He also claimed that the United States has clearly said that if India conducts nuclear tests, it will terminate the agreement. "Not only that but they have said they can also terminate the agreement on other grounds. Testing is just one of the items," he said.

India has so far been claiming that the deal would not constrain the country's right to nuclear tests and would provide an uninterrupted supply of fuel to India's nuclear reactors. In August 2007, Prime Minister Manmohan Singh had told Parliament, “The agreement does not in any way affect India's right to undertake future nuclear tests, if it is necessary."


Left attacks PM on nuke deal

CPM leader Prakash Karat said Prime Minister Manmohan Singh should quit for 'lying to people and Parliament' on the nature of the nuclear agreement with the US. "It is abundantly clear that all the assurances regarding India's right to conduct tests, supply of fuel in perpetuity and chance of getting sensitive technology for reprocessing and enrichment were baseless," the party's Central Secretariat said in a statement.

It said Prime Minister Manmohan Singh's assurance to Parliament on the issue "had no legal basis. Prime Minister willingly or otherwise has misled the Parliament."

CPI said that the 26-page letter made public in US was just a 'bye-product of Hyde Act'. The Left accused the government of 'surrendering India's nuclear autonomu and also it has to 'follow whatever the US administration dictates'. While there was no assurance on fuel supply in perpetuity, "what is more shocking is the fact that the US has acquired the right to force India to abandon its future R &D projects."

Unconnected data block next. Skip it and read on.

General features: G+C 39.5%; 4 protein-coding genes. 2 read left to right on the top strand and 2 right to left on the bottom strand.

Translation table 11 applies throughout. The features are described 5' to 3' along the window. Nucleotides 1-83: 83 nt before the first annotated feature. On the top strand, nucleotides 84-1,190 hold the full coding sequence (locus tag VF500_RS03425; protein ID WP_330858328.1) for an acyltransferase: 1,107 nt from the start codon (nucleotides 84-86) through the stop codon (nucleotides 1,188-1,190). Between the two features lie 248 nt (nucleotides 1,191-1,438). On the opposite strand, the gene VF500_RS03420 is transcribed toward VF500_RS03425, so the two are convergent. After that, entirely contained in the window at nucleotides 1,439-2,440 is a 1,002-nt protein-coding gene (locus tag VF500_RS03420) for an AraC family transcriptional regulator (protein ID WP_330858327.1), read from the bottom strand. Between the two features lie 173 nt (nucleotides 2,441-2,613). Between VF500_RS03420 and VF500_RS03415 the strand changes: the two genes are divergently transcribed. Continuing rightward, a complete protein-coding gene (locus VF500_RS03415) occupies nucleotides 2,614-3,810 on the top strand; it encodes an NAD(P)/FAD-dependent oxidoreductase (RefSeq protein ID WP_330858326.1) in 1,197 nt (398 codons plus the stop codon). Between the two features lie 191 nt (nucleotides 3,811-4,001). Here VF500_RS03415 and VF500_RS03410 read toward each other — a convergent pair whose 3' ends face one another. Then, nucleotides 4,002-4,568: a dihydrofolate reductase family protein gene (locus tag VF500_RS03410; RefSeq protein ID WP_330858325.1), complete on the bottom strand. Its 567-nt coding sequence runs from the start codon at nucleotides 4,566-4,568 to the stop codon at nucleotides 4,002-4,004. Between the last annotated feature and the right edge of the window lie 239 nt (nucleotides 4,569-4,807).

"With these revelations and the ongoing debate in NSG for imposing further restrictions on India, it is in the interest of the country that the Manmohan Singh government abandons the process of operationalising the 123 agreement," the CPI said.

Samajwadi Party's dilemma

Samajwadi Party, the Congress-led UPS's new found supporter, said it was in a dilemma over the new developments in the nuclear deal. Reacting to the latest developments on the nuke deal, SP chief Mulayam Singh Yadav said he is in a 'duvidha' (dilemma) as the letter being reported by the media is saying something else and the Congress party's Pranab Mukherjee has said something. "I will study this properly before I can react", Mulayam said.

The Congress, however, got into the damage control mode and sought to allay his fears and tried to reassure him that there was nothing in the latest development that is not already known.

Whatever be the blame games, explanations, end results, real victims are the people of India who believe nuclear deal will bring continous power supply to them. Also its now wait and watch situation for India as the crucial NSG meet is going on in Vienna regarding the waiver issue. As per the report still some among the member countries of Nuclear Suppliers Group like New Zealand and Austria are not convinced by the revised draft submitted by the US government.

 

OneIndia News